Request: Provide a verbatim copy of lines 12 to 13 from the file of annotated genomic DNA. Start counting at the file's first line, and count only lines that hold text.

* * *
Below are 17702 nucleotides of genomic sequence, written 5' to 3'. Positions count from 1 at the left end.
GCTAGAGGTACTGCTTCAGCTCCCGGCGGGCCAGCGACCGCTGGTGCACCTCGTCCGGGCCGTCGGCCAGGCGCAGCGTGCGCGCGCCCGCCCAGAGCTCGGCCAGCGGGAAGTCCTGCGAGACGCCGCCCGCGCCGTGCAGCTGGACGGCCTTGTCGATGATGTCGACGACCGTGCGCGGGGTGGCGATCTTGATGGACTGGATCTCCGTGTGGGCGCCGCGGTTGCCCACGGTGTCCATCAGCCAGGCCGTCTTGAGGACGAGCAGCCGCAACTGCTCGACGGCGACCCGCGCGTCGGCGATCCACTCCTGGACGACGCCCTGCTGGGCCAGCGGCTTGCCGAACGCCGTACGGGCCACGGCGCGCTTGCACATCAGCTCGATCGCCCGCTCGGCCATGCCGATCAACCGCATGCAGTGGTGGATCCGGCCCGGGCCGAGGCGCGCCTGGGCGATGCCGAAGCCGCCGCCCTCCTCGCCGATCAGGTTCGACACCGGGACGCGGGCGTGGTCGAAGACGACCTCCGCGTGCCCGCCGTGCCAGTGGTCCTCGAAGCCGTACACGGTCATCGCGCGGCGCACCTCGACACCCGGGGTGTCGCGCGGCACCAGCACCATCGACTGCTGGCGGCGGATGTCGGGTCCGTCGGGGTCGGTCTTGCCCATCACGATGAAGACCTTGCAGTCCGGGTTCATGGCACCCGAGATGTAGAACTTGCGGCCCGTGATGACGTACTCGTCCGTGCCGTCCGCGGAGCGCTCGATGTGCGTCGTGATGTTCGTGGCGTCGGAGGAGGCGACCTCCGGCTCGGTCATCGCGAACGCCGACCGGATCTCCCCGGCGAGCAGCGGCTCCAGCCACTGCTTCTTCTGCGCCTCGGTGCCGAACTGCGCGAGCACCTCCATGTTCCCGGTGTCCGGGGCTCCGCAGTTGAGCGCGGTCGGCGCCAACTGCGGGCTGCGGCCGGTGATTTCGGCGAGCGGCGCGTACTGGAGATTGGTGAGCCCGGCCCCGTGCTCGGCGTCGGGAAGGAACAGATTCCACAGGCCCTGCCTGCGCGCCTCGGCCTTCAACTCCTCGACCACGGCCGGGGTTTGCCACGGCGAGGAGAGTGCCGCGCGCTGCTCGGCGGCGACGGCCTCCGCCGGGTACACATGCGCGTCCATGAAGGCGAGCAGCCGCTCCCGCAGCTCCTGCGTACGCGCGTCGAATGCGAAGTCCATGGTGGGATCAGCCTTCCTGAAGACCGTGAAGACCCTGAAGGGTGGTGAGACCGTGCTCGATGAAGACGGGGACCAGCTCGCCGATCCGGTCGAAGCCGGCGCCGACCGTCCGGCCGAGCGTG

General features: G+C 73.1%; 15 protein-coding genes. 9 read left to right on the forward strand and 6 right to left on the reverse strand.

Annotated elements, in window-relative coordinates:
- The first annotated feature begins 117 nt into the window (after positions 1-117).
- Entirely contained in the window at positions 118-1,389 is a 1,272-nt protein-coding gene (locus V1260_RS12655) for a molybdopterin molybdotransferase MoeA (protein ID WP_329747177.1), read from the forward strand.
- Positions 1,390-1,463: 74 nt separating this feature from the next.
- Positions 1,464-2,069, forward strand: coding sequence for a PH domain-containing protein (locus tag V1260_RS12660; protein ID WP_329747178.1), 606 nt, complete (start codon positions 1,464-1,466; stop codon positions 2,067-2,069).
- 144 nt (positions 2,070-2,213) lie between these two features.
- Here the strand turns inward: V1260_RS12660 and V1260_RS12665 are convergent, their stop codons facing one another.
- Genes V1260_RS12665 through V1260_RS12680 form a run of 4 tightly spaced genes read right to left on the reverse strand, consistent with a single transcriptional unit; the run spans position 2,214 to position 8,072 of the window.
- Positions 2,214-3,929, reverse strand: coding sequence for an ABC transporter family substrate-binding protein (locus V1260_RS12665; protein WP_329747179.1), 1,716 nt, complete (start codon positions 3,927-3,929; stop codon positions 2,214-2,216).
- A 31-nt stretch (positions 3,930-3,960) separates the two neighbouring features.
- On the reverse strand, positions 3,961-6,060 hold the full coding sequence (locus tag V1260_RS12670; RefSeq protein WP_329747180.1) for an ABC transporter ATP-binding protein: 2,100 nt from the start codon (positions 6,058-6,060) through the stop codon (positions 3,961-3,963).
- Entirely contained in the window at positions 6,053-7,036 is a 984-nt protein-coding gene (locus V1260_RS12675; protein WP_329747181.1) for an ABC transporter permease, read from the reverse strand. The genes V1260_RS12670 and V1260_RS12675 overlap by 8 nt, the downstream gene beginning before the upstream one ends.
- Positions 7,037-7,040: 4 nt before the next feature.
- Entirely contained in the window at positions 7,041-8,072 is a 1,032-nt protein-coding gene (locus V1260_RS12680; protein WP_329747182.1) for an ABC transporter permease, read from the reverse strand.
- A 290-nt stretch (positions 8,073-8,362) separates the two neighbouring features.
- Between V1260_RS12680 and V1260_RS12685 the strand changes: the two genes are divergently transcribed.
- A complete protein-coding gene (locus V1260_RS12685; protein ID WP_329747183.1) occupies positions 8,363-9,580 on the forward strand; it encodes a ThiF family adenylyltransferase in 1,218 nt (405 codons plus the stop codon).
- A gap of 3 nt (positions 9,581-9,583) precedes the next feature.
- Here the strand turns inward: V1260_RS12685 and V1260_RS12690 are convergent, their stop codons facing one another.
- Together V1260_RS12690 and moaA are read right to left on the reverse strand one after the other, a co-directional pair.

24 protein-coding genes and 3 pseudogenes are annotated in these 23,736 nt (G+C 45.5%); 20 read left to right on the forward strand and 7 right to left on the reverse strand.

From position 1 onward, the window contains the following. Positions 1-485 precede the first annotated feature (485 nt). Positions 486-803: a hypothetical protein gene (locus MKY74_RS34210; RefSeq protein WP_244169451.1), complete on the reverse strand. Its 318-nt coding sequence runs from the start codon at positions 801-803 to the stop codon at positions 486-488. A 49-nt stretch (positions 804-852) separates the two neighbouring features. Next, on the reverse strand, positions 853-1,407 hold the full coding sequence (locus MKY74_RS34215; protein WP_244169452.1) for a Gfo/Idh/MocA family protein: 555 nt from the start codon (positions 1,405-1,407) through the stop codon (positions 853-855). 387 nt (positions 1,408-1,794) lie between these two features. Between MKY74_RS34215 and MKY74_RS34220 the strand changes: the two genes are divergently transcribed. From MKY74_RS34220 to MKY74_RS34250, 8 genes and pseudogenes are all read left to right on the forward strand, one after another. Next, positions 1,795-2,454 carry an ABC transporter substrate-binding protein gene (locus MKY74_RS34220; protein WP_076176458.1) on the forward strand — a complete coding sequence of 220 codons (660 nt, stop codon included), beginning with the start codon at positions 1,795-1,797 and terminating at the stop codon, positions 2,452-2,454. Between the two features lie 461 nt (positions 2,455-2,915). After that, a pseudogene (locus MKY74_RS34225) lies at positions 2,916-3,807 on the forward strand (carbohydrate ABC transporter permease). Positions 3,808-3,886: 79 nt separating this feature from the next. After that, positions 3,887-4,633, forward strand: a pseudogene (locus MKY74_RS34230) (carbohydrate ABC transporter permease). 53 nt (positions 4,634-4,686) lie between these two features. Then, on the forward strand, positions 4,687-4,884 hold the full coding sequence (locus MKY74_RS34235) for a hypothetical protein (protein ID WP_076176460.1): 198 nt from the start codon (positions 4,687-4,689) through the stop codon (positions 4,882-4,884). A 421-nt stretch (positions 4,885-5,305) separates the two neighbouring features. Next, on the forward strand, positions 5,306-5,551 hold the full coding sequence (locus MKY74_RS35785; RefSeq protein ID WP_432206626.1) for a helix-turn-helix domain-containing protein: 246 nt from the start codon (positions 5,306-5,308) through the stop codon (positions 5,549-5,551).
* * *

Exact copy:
- Positions 2,214-3,929, reverse strand: coding sequence for an ABC transporter family substrate-binding protein (locus V1260_RS12665; protein WP_329747179.1), 1,716 nt, complete (start codon positions 3,927-3,929; stop codon positions 2,214-2,216).
- A 31-nt stretch (positions 3,930-3,960) separates the two neighbouring features.